Some wildfire evacuees return home to northeast Manitoba, but more than 2,000 stuck in limbo

·4 min read
A wildfire tears through trees near Bloodvein First Nation. The community was evacuated last week and has no sense of when they'll be able to return home. (Submitted by Ryan Klassen - image credit)
A wildfire tears through trees near Bloodvein First Nation. The community was evacuated last week and has no sense of when they'll be able to return home. (Submitted by Ryan Klassen - image credit)

Evacuees from Red Sucker Lake First Nation in northeast Manitoba began to return home Monday after fleeing wildfires, but more than 2,000 people from four other First Nations are still stuck.

The Canadian Red Cross, which is co-ordinating flights, says about 200 community members staying in Winnipeg and Brandon will be back home by Tuesday.

The people from Red Sucker Lake arrived in the south about four days ago.

There are still more than 2,000 evacuees from Pauingassi, Little Grand Rapids, Berens River and Bloodvein First Nations staying in hotel rooms, and they aren't sure when they'll be able to return home.

Justin Fraser/CBC
Justin Fraser/CBC

No timeline for return

Ronnie Duck is staying in downtown Winnipeg waiting to return home to Bloodvein, about 250 kilometres north of the provincial capital.

"I've been asking everybody, 'When do we get to go home?' And so far nobody's been telling me anything," he said.

There is no timeline yet for when the people from the other four First Nations will return, according to the Red Cross.

CBC
CBC

Bloodvein councillor Ellen Young says it was sunny and the weather was nice earlier Monday, but then the wind changed.

"We are just engulfed in smoke again and it's very thick. I was hoping, 'Oh, this is going good. Maybe our people will be able to come home.' But not these kind of conditions," she said.

"It's hard because I know people miss home, I know children miss their homes. But I would prefer them to be bored and safe over there than coming down with some respiratory problems here because there is no one at the nursing station," she said.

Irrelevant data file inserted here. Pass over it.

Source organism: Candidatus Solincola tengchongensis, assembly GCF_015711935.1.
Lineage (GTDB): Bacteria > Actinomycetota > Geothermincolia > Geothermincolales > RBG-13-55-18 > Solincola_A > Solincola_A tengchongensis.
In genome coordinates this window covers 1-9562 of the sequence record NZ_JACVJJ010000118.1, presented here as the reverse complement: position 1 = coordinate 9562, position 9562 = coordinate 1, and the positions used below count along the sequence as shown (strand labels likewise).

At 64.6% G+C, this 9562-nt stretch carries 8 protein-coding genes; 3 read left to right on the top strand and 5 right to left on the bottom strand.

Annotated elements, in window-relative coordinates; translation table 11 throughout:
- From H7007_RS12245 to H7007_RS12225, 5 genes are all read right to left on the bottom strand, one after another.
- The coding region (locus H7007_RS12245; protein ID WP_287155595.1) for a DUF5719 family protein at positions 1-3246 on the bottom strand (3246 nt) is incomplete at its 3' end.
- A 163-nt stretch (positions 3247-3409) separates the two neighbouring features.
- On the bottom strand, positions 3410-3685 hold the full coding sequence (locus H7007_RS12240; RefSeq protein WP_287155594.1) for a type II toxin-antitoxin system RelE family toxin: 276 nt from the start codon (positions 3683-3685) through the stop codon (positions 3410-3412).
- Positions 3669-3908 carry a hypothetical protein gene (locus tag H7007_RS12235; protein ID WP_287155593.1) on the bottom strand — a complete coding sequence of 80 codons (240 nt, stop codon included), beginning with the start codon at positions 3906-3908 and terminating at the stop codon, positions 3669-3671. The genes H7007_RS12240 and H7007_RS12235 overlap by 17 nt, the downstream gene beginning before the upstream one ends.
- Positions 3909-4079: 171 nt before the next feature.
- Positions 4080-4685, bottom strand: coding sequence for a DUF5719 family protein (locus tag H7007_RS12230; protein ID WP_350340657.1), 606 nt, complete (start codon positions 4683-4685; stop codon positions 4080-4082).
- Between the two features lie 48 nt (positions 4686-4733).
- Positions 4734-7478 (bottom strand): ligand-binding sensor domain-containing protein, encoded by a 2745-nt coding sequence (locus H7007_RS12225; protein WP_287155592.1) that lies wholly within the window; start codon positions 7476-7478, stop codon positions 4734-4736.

There are currently 128 active wildfires in Manitoba, with 10 new ones reported over the weekend, Manitoba Wildfire Service said in a release on Monday.

Young says there are two fires affecting Bloodvein at this time, and the smoke is even worse than when people left a week ago. Recently there was a thunderstorm, which brought a little rain, but lightning started yet another fire.

"I keep saying, I hope people pray for rain because we haven't had enough rain to make a dent on this fire at all."

There was some good news, though, as Manitoba Hydro says it has restored power to three communities where wildfires destroyed the hydro lines.

Bloodvein, Berens River and Poplar River First Nations all had power restored on Sunday night, said Scott Powell, a spokesperson for the utility.

Submitted by Manitoba Hydro
Submitted by Manitoba Hydro

There's still no power in Pauingassi and Little Grand Rapids, though. Powell says fires in the area mean crews can't get close enough to estimate a time of restoration or calculate how many poles have burned down.

"The fires are really right in the vicinity of the lines serving those communities," he said. "Restoration work is going to have to wait until the area is safe."

Day camps keep kids occupied

It's very challenging for families to be stuck in their hotel rooms, says Jackie Anderson, who is co-ordinating day camps for children who have been evacuated through Ma Mawi Wi Chi Itata Centre, a Winnipeg-based, Indigenous-led community service organization that is one of many groups teaming up to help.

The purpose of the camps, she said, is to keep the kids busy and engaged as "being displaced from their community and not knowing if you have a community to go home to" is "just a very traumatizing time right now."

Many of the children are talking about the dogs and cats they had to leave behind, she said.

Anderson says Ma Mawi Wi Chi Itata is working with evacuees from the four First Nations at 17 hotels in Winnipeg.

Every day, kids are picked up in school buses and taken to parks, the zoo and the beach.

"Just getting them out of that hotel room, because they're not, of course, allowed to be walking around the hotel just because the strictness with COVID … some of these families have five or six kids. I just couldn't imagine them being bottled up like that and not have anywhere to go," she said.

Donations still needed

Other Winnipeg organizations are doing what they can to help.

Shop Take Care has been collecting donations of clothing, toiletries and other essentials for evacuees.

"It's been really incredible," said Jillian Zdunich, owner of the queer-run, gender-inclusive clothing consignment store.

"The folks that have been doing the donations need the most recognition through this, because it's pretty humbling how much support there's been so far."

Shop Take Care/Instagram
Shop Take Care/Instagram

Zdunich got involved after connecting with Helene Estrada, with the Southeast Resource Development Council Corp., which is involved in co-ordinating distribution of donations.

Shop Take Care has already sent two large shipments of goods to evacuees, said Zdunich.

Footwear, clothing for all ages, hygiene products, diapers and formula are still needed. Drop-offs can be made at either of two locations from 11 a.m. to 5 p.m. CT, Monday to Friday, said Zdunich.

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